2015 Tax Filing Options
Eileen St. Pierre, The Everyday Financial Planner
The 2015 tax filing season began on January 19. Last year, at least 91% of returns were e-filed according to efile.com – over 50 million of us prepared and e-filed our returns ourselves. The average direct-deposit refund was $2,935, up 1.1% over the previous year. If you do plan on having your taxes done, make sure you know your tax filing options before you shell out money to a perfect stranger.
You have four basic options if you choose to e-file:
For those with an adjusted gross income (AGI) of $62,000 or less, the IRS offers a special Free File program. Free software is provided by the members of the Free File Alliance, a consortium of 13 tax preparatory firms including H&R Block and Turbo Tax. You don’t actually download the software. Instead, you are linked securely to their site. Then the software takes you step-by-step through the process, building your return for you based on your answers to specific questions.
- If you qualify for this program, choose a provider from the list that also offers free e-filing of your state return.
- Too confusing? The IRS has a neat wizard tool that will help you find providers.
Update on 1/30/16: The United Way has partnered with H&R Block to offer a free service MyFreeTaxes for those with an AGI below $62,000. This includes both federal and state return filing. When you are transferred to H&R Block, make sure the MyFreeTaxes logo is in the upper left-hand corner after you log in.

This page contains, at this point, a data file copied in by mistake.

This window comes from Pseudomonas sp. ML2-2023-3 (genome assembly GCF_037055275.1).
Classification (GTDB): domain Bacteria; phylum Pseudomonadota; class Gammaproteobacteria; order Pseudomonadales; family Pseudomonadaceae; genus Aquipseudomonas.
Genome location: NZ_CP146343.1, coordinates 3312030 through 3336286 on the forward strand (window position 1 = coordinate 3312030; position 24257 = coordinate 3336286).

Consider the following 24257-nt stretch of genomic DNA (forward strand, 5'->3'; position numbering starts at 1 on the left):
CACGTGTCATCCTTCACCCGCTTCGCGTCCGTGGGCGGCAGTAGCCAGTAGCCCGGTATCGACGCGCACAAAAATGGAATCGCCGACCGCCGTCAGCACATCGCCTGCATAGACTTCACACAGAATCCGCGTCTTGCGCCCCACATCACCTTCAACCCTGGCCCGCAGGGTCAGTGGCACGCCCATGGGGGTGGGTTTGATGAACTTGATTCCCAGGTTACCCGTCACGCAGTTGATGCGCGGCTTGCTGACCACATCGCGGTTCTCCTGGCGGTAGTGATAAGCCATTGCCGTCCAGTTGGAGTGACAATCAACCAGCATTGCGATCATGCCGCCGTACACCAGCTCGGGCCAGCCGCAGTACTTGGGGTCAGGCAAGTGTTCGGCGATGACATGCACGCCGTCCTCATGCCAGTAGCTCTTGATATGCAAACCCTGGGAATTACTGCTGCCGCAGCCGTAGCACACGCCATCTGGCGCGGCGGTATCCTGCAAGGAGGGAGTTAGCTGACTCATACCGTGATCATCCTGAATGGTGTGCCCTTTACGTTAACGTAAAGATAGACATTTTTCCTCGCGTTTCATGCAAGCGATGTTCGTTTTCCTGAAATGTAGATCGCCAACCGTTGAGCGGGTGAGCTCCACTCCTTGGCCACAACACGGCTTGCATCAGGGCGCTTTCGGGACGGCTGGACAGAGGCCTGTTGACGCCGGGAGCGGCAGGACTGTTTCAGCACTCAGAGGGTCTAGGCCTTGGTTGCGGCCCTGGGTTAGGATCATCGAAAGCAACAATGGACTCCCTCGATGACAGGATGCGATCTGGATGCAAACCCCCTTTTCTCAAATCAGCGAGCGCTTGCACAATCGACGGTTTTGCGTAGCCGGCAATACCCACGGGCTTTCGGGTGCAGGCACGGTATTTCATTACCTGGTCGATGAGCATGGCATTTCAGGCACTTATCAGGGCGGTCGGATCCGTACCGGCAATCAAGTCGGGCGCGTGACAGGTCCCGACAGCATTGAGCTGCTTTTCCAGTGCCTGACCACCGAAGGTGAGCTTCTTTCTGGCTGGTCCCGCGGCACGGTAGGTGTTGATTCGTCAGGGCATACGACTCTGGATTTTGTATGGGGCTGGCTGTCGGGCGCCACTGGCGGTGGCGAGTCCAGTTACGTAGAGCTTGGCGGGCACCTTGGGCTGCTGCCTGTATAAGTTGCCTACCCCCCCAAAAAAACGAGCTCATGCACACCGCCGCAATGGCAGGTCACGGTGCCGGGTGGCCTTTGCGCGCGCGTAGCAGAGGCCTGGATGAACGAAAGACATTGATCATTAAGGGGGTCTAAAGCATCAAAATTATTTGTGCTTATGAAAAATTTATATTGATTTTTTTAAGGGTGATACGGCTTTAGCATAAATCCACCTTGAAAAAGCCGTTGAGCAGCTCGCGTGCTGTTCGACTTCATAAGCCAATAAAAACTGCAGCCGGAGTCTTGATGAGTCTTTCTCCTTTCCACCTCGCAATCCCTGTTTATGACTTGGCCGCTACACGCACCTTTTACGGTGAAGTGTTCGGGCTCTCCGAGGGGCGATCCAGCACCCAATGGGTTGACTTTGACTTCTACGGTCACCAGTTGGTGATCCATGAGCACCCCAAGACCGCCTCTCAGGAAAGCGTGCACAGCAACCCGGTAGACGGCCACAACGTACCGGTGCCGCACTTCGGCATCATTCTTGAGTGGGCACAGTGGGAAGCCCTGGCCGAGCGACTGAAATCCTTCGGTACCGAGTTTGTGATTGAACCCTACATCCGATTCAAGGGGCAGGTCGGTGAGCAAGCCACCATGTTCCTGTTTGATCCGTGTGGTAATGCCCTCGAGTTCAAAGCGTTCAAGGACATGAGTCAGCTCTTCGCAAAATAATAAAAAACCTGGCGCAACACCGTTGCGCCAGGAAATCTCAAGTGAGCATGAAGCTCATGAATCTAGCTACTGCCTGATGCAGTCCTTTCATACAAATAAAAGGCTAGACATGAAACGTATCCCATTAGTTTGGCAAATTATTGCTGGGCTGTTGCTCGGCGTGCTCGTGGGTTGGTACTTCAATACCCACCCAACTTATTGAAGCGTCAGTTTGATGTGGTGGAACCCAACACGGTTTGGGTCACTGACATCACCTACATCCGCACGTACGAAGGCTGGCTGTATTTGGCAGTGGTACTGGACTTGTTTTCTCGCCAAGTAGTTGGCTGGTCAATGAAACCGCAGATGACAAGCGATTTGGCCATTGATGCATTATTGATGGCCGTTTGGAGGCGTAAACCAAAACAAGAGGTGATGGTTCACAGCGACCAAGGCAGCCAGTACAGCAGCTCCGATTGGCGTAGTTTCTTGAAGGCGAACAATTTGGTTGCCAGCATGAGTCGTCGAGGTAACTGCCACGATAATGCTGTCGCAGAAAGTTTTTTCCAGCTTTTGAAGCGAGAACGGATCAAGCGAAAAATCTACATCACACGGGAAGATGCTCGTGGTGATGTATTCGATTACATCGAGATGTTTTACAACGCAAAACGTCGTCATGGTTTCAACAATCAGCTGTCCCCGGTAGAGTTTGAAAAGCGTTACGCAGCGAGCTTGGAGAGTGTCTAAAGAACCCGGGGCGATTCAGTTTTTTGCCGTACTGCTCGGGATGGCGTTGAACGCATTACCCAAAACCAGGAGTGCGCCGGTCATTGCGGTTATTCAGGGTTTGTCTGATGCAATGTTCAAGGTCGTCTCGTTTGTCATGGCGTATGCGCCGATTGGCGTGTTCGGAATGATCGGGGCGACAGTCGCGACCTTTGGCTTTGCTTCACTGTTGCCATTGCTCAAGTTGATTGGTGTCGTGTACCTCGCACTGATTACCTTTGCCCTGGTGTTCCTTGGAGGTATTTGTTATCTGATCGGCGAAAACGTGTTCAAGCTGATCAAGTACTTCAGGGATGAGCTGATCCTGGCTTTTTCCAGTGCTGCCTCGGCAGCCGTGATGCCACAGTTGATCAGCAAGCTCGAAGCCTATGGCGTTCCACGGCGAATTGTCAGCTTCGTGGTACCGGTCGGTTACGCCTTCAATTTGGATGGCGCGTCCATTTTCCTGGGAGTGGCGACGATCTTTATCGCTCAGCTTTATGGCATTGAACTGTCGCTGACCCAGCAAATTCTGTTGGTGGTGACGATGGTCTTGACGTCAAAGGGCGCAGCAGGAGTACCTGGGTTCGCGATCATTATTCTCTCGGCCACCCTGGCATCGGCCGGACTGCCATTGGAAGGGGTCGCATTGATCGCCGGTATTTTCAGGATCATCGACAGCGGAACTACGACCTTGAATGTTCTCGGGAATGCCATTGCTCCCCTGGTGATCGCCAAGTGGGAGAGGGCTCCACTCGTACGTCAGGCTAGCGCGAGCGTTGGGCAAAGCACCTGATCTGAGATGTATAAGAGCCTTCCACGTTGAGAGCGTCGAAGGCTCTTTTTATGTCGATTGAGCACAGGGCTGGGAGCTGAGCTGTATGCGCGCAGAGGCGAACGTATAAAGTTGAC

Online Fillable Forms
Regardless of your AGI, anyone can use online fillable forms that are electronic versions of the IRS paper forms. You can then e-file for free. This option is good for those who want to fill out the forms themselves, but don’t want to wait for their refund to come in the mail. However, this system does not support state tax returns and only does basic calculations.
If you don’t qualify for the Free File program and you want to prepare your return using tax software, you can always buy your own software. E-file through your software vendor’s secure channel (don’t email it). Make sure you do your homework before purchasing software.
- I have personally used software from Turbo Tax and H&R Block, and found both very easy to use.
- Watch out for extra fees, referred to as value-added offers.
Pay someone to do it for you.
Finally, you can e-file through a paid tax preparer. Make sure the preparer is properly certified. They must have an IRS Preparer Tax Identification Number (PTIN). Always remember that you are ultimately held responsible by the IRS for what is on your tax return – ignorance is not a defense.
Don’t forget about VITA.
For those making $53,000 or less, you can get your taxes done for free at a VITA (Volunteer Income Tax Assistance) site. IRS-certified volunteers provide free basic income tax return preparation with electronic filing. Some sites offer assistance in Spanish and other languages. To find a VITA site in your community, use the IRS VITA Locator Tool or call 1-800-906-9887. The IRS also has the Tax Counseling for the Elderly (TCE) Program that offers free tax help to taxpayers who are 60 and older.
Be aware of tax identity theft.
E-filing has also become popular with identity thieves. They use stolen Social Security numbers and other information to file fake returns and collect the refund that was supposed to go to you. Taxpayers don’t realize they are victims until they try to file their taxes and find out someone else has already claimed their refund. Read my Tax Identity Theft column for tips to avoid this type of identity theft and what to do if you become a victim.
It’s still safer to e-file your taxes than send them in by mail. Of course, the easiest way to protect your data is to do your taxes yourself! Visit my Taxes page for more information.